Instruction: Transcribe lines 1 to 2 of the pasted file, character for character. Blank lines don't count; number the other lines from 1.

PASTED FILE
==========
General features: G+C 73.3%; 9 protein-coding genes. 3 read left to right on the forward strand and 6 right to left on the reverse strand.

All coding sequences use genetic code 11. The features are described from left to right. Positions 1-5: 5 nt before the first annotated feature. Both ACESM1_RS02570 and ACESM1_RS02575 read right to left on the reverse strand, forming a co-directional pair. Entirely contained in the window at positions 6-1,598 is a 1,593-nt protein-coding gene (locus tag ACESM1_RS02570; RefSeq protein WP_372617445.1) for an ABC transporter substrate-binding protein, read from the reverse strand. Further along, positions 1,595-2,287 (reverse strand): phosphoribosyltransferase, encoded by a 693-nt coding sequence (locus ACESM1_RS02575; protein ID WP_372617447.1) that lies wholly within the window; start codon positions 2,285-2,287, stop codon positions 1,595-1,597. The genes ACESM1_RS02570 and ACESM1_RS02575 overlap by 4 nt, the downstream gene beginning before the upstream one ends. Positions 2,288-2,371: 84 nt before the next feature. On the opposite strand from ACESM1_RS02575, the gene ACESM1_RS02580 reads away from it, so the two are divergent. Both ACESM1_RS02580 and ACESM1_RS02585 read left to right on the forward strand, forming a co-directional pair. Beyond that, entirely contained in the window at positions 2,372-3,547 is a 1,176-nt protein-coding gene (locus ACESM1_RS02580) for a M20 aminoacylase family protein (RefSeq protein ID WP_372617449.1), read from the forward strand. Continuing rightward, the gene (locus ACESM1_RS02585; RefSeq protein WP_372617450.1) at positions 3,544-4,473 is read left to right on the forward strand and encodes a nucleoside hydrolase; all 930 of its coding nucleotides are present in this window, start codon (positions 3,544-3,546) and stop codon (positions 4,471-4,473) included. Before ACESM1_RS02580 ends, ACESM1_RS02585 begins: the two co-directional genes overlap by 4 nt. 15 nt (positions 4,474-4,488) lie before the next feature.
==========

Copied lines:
General features: G+C 73.3%; 9 protein-coding genes. 3 read left to right on the forward strand and 6 right to left on the reverse strand.

All coding sequences use genetic code 11. The features are described from left to right. Positions 1-5: 5 nt before the first annotated feature. Both ACESM1_RS02570 and ACESM1_RS02575 read right to left on the reverse strand, forming a co-directional pair. Entirely contained in the window at positions 6-1,598 is a 1,593-nt protein-coding gene (locus tag ACESM1_RS02570; RefSeq protein WP_372617445.1) for an ABC transporter substrate-binding protein, read from the reverse strand. Further along, positions 1,595-2,287 (reverse strand): phosphoribosyltransferase, encoded by a 693-nt coding sequence (locus ACESM1_RS02575; protein ID WP_372617447.1) that lies wholly within the window; start codon positions 2,285-2,287, stop codon positions 1,595-1,597. The genes ACESM1_RS02570 and ACESM1_RS02575 overlap by 4 nt, the downstream gene beginning before the upstream one ends. Positions 2,288-2,371: 84 nt before the next feature. On the opposite strand from ACESM1_RS02575, the gene ACESM1_RS02580 reads away from it, so the two are divergent. Both ACESM1_RS02580 and ACESM1_RS02585 read left to right on the forward strand, forming a co-directional pair. Beyond that, entirely contained in the window at positions 2,372-3,547 is a 1,176-nt protein-coding gene (locus ACESM1_RS02580) for a M20 aminoacylase family protein (RefSeq protein ID WP_372617449.1), read from the forward strand. Continuing rightward, the gene (locus ACESM1_RS02585; RefSeq protein WP_372617450.1) at positions 3,544-4,473 is read left to right on the forward strand and encodes a nucleoside hydrolase; all 930 of its coding nucleotides are present in this window, start codon (positions 3,544-3,546) and stop codon (positions 4,471-4,473) included. Before ACESM1_RS02580 ends, ACESM1_RS02585 begins: the two co-directional genes overlap by 4 nt. 15 nt (positions 4,474-4,488) lie before the next feature.